The Milken Approach, supported by theories of many finance professors, argued that (1) market prices were efficient in a world where investors get paid extra for enduring volatility (wide swings in outcomes); (2) therefore, the prices at which new issues of junk bonds came to market were fair in a probabilistic sense (meaning that the high promised interest rates covered increased statistical expectancy of loss) and also provided some premium return to cover volatility exposure; and (3) therefore, if a savings and loan association (or other institution) arranged diversification, say by buying, without much examination, a large part of each new Milken issue of junk bonds, the association would work itself in the sure to-get-better-than-average-results position of a gambling house proprietor with a “house” edge. This type of theorizing has now wreaked havoc at institutions, governed by true-believers, which back their conclusions by buying Milken’s bonds. Contrary to the theorizing, widely diversified purchases of such “bonds” have in most cases produced dismal results.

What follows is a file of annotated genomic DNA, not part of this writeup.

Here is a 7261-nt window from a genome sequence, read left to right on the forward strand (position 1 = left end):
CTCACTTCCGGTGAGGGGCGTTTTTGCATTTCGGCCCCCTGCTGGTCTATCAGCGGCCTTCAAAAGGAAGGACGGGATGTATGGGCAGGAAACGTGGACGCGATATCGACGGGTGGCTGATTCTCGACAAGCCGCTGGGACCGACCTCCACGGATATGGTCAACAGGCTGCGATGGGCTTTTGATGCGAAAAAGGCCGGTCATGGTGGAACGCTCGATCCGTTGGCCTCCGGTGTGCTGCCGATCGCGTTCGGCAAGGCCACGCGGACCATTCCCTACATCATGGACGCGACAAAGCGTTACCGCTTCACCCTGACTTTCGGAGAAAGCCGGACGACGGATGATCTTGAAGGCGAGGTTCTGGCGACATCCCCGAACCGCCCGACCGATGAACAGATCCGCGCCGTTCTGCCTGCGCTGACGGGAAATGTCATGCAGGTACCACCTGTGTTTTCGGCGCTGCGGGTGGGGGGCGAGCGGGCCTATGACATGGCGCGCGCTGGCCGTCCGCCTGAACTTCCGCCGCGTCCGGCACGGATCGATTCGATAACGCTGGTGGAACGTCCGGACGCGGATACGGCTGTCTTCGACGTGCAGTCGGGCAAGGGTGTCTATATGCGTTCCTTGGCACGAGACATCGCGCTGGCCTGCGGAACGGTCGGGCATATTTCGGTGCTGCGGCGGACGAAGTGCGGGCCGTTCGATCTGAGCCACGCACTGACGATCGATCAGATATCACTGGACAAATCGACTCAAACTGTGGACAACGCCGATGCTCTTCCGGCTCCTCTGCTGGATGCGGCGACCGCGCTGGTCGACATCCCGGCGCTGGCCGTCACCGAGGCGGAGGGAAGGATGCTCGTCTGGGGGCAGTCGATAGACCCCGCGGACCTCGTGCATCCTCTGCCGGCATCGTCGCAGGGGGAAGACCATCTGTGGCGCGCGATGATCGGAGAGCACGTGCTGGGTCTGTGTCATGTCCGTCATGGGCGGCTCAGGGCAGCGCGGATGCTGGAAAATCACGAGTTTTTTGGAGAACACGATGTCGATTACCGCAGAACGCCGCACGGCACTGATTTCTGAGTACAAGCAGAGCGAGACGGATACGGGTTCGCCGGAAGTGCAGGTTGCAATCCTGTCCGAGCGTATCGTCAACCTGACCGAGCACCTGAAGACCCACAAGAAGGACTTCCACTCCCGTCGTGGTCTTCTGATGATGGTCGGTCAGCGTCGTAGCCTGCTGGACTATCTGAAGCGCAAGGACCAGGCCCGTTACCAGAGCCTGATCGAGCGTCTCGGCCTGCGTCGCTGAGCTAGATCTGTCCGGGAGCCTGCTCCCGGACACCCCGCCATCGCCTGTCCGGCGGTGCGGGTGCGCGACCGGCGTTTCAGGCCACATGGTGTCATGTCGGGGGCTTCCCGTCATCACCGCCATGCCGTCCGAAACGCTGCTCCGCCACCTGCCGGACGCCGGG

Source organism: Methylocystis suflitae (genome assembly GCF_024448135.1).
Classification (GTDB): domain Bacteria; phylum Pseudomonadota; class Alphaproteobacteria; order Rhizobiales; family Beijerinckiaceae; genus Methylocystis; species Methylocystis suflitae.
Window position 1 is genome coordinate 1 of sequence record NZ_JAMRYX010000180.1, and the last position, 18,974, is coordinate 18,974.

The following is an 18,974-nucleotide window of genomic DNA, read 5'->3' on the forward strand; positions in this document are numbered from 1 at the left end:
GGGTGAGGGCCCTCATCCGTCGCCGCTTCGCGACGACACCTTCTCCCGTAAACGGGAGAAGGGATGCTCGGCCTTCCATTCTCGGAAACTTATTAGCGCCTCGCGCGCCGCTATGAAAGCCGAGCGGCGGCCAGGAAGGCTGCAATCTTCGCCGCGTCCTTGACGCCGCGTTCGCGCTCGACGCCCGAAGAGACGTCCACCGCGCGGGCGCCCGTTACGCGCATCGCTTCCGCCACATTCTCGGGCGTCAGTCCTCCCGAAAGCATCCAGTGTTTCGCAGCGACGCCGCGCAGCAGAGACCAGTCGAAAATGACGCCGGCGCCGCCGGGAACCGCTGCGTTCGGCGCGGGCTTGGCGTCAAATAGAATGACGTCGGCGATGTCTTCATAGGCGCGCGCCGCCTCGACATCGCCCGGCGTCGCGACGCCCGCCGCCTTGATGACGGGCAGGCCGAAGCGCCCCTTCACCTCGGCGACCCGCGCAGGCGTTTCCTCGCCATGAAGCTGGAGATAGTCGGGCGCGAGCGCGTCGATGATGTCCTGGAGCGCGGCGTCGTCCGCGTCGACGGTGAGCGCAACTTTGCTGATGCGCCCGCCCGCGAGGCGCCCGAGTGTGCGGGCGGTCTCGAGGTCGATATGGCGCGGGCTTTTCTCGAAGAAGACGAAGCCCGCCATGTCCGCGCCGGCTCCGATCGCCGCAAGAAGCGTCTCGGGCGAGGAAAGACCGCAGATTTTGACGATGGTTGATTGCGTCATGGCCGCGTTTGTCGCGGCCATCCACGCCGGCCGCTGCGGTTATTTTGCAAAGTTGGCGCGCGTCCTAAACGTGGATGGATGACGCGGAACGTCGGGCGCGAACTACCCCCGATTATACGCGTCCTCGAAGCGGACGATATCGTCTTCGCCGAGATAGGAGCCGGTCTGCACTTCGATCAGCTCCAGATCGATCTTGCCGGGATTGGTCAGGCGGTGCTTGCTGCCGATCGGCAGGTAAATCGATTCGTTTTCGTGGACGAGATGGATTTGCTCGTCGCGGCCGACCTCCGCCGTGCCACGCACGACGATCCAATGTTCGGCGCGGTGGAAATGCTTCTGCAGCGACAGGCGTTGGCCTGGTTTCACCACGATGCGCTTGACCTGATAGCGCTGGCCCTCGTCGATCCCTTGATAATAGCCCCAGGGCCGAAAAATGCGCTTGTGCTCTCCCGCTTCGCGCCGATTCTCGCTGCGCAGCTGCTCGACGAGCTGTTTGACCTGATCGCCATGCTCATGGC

Charlie couldn’t have been more critical in his rebuke for what had taken place among banks and investors in that era. The widespread ownership of junk bonds is what precipitated the failure of Executive Life Insurance Company in 1990. Like Munger said, the results were dismal. This failure wasn’t due to junk bonds. Junk bonds have rewarded investors despite the default risk. However, not everyone owning them understood the risks they were taking.